If you want to win a race or stick to a difficult diet, coaches of all kinds will tell you it’s all about “mind over matter.” But that advice rarely crosses over into the medical community, where an inborn ability—or risk—is thought to depend more on genes and environment than on mindset. Now, in a study examining what may be a novel form of the placebo response, psychologists have found that just telling a person they have a high or low genetic risk for certain physical traits can influence how their body functions when exercising or eating, regardless of what genetic variant they actually have.
The results could be an eye-opener for medical providers and consumer DNA testing companies. “From a psychological science perspective, it’s not terribly surprising that genetic risk information can function this way,” says behavioral researcher Susan Persky of the National Human Genome Research Institute in Bethesda, Maryland, who was not involved in the study. But it’s a novel idea in the genetics community, she adds.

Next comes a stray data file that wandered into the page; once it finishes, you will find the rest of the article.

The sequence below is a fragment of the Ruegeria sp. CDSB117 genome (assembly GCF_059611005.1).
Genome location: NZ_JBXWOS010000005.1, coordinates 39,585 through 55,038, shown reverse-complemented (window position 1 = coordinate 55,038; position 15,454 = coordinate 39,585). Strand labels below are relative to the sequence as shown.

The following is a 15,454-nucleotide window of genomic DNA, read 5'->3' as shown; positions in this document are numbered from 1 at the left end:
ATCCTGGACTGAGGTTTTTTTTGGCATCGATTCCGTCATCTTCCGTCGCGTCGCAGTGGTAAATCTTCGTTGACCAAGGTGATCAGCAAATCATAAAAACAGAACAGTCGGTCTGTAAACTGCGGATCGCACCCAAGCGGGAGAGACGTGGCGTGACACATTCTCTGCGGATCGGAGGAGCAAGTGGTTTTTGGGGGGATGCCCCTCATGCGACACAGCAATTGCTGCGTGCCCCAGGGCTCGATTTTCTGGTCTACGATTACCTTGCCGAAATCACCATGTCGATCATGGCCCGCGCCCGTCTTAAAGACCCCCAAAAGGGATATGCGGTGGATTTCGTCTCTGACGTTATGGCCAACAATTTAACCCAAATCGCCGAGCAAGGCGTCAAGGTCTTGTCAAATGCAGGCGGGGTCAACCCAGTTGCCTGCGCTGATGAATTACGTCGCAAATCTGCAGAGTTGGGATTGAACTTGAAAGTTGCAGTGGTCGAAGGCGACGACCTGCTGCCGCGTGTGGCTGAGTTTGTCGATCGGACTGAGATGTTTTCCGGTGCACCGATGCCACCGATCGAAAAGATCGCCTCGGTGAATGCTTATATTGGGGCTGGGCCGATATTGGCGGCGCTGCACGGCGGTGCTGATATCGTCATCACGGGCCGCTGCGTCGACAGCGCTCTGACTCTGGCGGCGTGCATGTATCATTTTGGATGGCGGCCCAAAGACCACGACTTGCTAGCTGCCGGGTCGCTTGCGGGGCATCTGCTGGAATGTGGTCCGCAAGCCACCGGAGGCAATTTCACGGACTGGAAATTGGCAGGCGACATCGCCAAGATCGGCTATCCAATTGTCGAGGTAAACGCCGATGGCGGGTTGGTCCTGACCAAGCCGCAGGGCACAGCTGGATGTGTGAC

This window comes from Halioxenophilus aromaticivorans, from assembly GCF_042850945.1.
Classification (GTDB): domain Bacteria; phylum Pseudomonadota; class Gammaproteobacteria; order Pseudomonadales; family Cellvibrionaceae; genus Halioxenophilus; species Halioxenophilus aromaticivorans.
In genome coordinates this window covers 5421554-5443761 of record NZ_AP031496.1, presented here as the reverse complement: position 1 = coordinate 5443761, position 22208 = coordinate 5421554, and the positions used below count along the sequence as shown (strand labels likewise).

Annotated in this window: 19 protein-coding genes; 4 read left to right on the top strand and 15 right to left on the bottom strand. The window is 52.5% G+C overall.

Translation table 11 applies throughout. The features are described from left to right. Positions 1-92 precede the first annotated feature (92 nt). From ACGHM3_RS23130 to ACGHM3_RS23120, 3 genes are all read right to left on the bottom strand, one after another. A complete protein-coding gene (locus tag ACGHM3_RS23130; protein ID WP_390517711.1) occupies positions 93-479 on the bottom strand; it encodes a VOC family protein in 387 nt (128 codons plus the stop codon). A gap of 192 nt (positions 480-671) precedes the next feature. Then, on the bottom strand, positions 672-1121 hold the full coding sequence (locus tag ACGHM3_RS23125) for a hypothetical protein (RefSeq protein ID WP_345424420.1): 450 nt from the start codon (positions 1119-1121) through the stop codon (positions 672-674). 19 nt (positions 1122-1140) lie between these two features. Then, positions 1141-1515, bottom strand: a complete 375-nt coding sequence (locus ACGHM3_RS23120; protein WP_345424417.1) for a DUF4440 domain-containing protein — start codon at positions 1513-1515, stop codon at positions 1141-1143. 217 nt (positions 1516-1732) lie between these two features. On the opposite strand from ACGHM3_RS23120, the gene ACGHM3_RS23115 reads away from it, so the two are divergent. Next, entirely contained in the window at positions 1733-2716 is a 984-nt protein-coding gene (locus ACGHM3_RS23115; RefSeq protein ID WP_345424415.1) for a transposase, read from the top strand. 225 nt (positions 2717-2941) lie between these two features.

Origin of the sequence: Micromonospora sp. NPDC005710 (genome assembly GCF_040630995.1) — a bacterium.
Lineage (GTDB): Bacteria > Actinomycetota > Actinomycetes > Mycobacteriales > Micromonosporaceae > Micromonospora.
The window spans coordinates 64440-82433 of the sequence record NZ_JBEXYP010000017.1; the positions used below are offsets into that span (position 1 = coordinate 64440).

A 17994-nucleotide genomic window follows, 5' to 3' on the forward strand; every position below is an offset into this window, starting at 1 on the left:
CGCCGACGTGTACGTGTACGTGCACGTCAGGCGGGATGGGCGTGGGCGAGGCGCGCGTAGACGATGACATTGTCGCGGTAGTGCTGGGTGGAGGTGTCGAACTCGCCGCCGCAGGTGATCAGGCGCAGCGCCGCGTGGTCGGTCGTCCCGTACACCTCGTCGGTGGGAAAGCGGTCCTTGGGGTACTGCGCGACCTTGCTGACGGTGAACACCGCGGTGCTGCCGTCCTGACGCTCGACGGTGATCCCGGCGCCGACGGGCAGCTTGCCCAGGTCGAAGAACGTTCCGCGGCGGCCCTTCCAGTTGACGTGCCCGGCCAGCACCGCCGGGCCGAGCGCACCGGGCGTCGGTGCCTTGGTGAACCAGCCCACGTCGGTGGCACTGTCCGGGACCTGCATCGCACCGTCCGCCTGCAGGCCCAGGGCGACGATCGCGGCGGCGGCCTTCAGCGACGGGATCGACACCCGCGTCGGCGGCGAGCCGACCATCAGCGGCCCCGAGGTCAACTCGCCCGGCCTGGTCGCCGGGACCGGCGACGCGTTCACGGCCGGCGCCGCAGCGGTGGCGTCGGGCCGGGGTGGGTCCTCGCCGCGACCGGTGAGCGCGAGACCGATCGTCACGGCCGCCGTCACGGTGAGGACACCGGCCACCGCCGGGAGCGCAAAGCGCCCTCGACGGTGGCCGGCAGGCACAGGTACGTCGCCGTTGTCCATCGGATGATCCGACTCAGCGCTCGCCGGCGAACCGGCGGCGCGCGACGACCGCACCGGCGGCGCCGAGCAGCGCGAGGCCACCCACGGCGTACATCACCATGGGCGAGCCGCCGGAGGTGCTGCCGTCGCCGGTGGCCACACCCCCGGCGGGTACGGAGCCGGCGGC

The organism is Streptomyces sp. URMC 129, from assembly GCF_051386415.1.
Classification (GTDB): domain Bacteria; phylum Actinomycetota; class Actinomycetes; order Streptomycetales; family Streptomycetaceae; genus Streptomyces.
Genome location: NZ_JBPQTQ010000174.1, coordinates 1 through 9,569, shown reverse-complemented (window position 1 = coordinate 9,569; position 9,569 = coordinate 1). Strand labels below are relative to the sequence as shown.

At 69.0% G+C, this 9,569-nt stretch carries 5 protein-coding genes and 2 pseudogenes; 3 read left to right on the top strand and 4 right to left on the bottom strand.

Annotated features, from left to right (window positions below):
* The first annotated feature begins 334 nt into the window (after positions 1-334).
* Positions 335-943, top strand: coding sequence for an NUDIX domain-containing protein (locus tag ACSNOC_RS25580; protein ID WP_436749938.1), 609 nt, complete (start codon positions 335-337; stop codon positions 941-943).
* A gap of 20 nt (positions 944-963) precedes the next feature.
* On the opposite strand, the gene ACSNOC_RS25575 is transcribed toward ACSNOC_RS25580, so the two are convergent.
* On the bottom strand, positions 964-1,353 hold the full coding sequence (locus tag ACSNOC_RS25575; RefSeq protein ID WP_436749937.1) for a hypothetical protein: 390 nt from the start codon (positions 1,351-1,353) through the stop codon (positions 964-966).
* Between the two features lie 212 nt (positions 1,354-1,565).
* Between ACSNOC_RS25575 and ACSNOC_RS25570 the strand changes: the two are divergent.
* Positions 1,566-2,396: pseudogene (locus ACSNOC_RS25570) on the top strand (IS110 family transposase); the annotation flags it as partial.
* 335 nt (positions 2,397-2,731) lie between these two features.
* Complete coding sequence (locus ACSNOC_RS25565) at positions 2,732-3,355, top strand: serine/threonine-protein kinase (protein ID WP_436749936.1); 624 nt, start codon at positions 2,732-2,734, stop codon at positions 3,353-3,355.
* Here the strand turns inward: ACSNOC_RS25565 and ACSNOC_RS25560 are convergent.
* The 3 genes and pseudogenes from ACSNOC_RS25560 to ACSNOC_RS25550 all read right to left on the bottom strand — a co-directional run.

After getting ethics approval to conduct an experiment that involved deceiving participants, graduate student Bradley Turnwald and co-workers in the lab of psychologist Alia Crum at Stanford University in Palo Alto, California, recruited 116 young and middle-aged people for what they called a “personalized medicine study.” They tested each for a gene variant that influences a person’s capacity for exercise. The volunteers also took a treadmill test.
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